Medical Humanities as an Intersection: Fostering Cross-Disciplinary Intellectual Spaces, A Commentary

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This Wednesday we’re pleased to have a post from Julia Knopes. Julia is a PhD candidate in anthropology at Case Western Reserve University, and serves as the administrative coordinator for the newly-launched MA Track in Medicine, Society & Culture in the CWRU Department of Bioethics. Julia’s research examines the socio-material basis of professional role development amongst American medical students. She holds an MA in Humanities from the University of Chicago and a BA in English from Washington & Jefferson College. You can learn more about Julia’s work and current research here.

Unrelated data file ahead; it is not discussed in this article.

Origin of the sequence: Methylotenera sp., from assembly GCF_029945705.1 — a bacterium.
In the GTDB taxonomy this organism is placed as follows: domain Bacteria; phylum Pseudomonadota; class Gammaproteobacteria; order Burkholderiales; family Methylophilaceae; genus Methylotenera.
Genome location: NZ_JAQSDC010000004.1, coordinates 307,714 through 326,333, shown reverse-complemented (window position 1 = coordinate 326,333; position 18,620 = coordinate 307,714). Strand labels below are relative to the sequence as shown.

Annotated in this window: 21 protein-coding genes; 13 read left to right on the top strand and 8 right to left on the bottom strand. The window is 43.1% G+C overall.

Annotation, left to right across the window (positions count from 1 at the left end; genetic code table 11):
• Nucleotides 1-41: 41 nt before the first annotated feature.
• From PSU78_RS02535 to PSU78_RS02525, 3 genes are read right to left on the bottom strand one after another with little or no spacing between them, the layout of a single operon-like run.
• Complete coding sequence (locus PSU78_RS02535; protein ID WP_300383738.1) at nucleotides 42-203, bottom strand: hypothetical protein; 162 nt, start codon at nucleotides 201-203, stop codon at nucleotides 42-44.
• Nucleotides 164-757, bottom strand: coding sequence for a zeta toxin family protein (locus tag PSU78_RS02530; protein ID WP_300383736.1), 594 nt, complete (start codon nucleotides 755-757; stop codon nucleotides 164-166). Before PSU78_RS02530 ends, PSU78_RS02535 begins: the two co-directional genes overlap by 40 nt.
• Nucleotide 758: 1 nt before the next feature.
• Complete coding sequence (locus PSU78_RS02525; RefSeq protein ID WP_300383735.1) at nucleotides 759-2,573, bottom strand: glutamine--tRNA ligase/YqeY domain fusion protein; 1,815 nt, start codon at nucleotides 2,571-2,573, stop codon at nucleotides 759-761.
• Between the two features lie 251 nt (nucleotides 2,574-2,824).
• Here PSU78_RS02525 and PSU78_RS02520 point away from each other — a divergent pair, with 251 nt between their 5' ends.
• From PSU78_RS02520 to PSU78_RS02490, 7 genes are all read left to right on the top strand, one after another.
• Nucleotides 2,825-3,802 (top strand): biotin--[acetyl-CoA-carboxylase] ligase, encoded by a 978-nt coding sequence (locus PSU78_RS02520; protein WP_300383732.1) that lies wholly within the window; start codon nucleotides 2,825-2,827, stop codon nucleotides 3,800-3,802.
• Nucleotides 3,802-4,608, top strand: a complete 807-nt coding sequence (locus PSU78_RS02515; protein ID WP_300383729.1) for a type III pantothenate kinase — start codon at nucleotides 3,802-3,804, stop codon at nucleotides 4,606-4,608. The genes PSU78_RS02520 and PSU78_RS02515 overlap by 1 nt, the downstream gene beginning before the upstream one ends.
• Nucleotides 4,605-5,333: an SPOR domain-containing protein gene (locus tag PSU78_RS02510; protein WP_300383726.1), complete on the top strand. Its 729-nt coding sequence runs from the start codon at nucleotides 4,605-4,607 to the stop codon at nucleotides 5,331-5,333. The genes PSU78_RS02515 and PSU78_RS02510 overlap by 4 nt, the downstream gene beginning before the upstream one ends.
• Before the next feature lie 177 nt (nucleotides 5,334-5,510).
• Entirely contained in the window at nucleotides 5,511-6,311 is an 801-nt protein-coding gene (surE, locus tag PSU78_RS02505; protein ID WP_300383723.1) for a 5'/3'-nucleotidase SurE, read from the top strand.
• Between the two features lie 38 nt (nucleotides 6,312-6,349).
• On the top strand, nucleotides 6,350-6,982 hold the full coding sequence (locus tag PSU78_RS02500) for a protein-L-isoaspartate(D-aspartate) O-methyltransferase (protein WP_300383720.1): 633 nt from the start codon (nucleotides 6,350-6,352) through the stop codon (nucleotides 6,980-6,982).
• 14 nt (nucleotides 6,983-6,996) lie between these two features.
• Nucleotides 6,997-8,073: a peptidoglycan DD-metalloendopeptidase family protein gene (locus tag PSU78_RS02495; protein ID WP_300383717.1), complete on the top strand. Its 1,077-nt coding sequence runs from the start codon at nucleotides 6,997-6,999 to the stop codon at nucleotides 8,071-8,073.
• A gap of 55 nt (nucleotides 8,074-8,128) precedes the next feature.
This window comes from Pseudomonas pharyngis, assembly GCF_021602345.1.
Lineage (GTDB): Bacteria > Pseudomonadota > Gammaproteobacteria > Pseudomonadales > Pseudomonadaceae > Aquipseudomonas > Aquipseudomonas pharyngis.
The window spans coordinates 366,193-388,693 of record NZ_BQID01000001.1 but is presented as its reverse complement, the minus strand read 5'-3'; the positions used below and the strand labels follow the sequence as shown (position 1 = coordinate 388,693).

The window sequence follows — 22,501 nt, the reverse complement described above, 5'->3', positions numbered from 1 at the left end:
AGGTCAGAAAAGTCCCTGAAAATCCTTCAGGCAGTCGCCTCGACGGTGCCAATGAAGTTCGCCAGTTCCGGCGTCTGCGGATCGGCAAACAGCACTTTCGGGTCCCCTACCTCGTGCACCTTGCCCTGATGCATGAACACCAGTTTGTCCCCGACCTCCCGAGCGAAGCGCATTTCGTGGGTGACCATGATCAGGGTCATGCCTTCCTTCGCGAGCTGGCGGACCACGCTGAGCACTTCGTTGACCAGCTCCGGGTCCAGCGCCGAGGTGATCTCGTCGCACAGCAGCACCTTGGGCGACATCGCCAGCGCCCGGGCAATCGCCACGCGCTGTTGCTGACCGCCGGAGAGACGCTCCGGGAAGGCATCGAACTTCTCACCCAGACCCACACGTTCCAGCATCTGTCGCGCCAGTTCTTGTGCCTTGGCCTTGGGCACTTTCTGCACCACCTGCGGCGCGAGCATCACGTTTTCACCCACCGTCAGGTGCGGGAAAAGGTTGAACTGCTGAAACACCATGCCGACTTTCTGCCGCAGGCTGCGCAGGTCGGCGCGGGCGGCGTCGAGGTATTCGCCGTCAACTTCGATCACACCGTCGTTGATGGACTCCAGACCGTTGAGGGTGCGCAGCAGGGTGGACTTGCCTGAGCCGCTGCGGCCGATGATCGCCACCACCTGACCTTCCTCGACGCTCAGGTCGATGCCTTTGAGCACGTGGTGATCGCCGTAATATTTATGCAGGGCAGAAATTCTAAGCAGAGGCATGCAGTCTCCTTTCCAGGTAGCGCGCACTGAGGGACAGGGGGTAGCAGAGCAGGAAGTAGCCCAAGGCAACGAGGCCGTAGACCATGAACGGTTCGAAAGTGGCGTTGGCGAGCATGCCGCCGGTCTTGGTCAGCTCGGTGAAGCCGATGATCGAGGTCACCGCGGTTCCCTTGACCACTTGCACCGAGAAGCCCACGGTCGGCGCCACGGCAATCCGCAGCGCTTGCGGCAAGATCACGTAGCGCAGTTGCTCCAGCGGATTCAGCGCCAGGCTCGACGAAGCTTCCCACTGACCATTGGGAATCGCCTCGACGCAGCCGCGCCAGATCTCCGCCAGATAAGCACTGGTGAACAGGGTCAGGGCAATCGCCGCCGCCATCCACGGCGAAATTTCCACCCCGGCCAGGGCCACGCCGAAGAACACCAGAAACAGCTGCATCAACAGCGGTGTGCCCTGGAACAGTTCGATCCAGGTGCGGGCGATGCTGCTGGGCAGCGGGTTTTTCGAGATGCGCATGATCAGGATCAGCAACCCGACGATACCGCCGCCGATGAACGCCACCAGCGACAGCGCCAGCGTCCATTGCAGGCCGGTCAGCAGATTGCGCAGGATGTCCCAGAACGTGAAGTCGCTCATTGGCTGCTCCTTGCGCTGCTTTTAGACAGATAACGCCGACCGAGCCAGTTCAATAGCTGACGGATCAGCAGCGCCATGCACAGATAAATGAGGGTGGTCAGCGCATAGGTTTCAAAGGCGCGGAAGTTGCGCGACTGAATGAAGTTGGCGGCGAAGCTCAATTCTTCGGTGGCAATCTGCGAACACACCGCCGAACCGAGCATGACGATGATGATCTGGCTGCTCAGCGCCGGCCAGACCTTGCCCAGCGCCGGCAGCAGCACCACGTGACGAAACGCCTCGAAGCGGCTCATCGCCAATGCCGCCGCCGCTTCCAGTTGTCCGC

When I set out to write this commentary, I first intended on penning a blog piece about my own definition of the medical humanities as someone trained in both the humanities and the social sciences. Having come to medical anthropology from a past life in literary studies, my work has straddled the fissure between humanities and qualitative social sciences. I have presented work both on the history and theatrical presence of anatomical learning in the English Renaissance, and on my ethnographic research with medical students in the gross anatomy lab today. Sometimes, my work is focused solely on the present; in other instances, I turn to the historical past to inform my work as a scholar of contemporary medical training. My vision of the medical humanities is one that arrives from both within and beyond traditional disciplinary boundaries.